While metacognition was originally thought to be an attribute of only humans, continued research in this
field indicates that non-human,non-verbal primates exhibit these abilities as well. Experiments published by Smith and Washburn (2005) compare the capacity
for uncertainty monitoring in humans, monkeys and dolphins. Dolphins were given an auditory discrimination
task while monkeys were presented with a visual discrimination tasks. With each trial, both monkeys and dolphins were given an option to escape the task if there was not enough information to adequately
complete the task.
Results indicated that like humans, dolphins and monkeys used this escape option on the most difficult trials.
This supports the strong link between the capacity for monitoring in humans, dolphins and monkeys. With the results from our research, it is evident
that monkeys can transfer this ability from recognition
tasks to recall tasks, underlining the dynamic nature of the monkeys’ metacognitive monitoring and control abilities.
In addition to the use of confidence judgments,monitoring of uncertainty levels in animals has been investigated using an escape option. In an experiment published by Beran et al. (2006), monkeys were given the option to decline the completion of a numerical judgment task if they were uncertain of the answer. In this numerical judgment task, the subject was required to judge whether a set of dots on the computer screen had more to fewer dots than a center set that had been previously learned. Results indicated that the monkeys used this escape option on the most difficult tasks,where the previously learned set had a close number of dots as the presented set on screen. Although a different confidence reporting method was used, this shows that monkeys can monitor their abilities at psychophysical tasks. Our research confirms that monkeys’monitoring abilities can cross the line from psychophysical tasks to cognitive tasks.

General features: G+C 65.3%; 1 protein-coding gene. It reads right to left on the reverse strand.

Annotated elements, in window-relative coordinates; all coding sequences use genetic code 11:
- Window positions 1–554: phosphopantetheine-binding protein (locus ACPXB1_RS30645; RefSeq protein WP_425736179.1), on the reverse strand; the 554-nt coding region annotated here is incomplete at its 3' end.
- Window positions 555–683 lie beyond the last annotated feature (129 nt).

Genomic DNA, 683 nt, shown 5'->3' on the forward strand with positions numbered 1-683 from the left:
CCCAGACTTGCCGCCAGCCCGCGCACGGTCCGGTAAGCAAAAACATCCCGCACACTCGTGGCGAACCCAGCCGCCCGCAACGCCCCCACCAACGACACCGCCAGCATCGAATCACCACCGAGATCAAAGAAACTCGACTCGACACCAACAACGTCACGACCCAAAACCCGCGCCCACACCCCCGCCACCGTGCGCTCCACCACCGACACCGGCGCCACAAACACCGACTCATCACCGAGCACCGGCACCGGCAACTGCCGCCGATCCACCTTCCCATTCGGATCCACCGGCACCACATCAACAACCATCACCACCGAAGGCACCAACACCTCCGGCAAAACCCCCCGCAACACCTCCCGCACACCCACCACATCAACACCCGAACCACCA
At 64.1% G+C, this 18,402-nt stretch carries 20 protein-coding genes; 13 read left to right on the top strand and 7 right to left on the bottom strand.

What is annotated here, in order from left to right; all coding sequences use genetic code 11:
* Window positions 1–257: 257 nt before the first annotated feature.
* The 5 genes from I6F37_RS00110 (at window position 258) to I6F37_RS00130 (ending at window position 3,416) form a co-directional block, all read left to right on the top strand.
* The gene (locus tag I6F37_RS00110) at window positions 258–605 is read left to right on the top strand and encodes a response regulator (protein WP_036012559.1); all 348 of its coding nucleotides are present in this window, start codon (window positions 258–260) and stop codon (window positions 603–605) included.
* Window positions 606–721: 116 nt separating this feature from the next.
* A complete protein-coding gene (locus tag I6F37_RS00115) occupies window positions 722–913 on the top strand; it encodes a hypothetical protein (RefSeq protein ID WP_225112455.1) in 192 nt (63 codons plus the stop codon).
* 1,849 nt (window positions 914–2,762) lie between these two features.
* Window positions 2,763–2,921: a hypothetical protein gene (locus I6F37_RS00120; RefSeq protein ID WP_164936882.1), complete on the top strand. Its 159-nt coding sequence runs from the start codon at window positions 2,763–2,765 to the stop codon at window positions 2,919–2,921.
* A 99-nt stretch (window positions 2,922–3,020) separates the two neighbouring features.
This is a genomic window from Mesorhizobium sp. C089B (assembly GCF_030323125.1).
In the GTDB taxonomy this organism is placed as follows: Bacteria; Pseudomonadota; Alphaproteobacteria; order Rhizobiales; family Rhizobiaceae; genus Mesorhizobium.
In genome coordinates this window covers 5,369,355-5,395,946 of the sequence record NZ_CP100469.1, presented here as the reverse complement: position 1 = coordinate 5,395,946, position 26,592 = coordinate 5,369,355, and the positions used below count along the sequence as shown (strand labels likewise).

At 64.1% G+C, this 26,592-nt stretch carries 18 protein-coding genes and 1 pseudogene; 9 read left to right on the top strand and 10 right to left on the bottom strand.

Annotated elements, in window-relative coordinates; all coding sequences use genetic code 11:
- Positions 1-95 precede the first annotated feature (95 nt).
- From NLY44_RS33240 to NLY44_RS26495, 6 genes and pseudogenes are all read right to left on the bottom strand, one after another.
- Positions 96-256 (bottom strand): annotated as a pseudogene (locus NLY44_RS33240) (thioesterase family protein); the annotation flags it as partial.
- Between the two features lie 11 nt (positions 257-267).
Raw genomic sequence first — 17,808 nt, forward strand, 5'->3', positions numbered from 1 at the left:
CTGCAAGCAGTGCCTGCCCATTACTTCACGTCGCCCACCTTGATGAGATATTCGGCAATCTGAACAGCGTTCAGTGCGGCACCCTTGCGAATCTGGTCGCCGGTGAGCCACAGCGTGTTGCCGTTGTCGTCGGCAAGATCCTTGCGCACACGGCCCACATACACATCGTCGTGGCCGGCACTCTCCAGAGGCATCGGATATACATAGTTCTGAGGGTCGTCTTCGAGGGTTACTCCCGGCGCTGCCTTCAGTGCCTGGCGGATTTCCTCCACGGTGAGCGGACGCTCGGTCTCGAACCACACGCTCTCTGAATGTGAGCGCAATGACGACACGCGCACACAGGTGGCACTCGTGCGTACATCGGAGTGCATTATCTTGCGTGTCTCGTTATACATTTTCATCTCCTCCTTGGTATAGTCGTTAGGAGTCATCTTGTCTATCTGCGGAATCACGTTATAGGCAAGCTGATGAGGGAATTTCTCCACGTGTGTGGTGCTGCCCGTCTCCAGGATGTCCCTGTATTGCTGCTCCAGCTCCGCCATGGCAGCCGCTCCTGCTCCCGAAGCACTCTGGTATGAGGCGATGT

The role of these metacognitive skills in monkeys
parallel those found in the human memory. Humans
make metacognitive judgments on a daily basis, both consciously and subconsciously, as a part of the decision-making process. Though we are not making
claims as to whether the monkey’s process is conscious
or not, the present findings do suggest a strong link between the metacognitive abilities of non-human
primates and humans. Increasing knowledge on the cognitive processes of these monkeys will provide a greater insight in the development of cognitive abilities
without language. This closer relationship between the cognitive mechanisms of non-human primates and humans will also further increase our understanding of human functions.